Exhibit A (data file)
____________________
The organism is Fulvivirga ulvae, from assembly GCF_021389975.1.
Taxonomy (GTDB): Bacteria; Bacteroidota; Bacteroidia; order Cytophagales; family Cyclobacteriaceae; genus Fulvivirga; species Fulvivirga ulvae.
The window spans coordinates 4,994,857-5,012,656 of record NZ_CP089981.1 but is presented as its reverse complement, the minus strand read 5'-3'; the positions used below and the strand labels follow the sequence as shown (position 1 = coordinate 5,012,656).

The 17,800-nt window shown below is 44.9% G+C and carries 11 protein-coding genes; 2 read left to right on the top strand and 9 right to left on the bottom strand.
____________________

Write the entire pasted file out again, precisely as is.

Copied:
The organism is Fulvivirga ulvae, from assembly GCF_021389975.1.
Taxonomy (GTDB): Bacteria; Bacteroidota; Bacteroidia; order Cytophagales; family Cyclobacteriaceae; genus Fulvivirga; species Fulvivirga ulvae.
The window spans coordinates 4,994,857-5,012,656 of record NZ_CP089981.1 but is presented as its reverse complement, the minus strand read 5'-3'; the positions used below and the strand labels follow the sequence as shown (position 1 = coordinate 5,012,656).

The 17,800-nt window shown below is 44.9% G+C and carries 11 protein-coding genes; 2 read left to right on the top strand and 9 right to left on the bottom strand.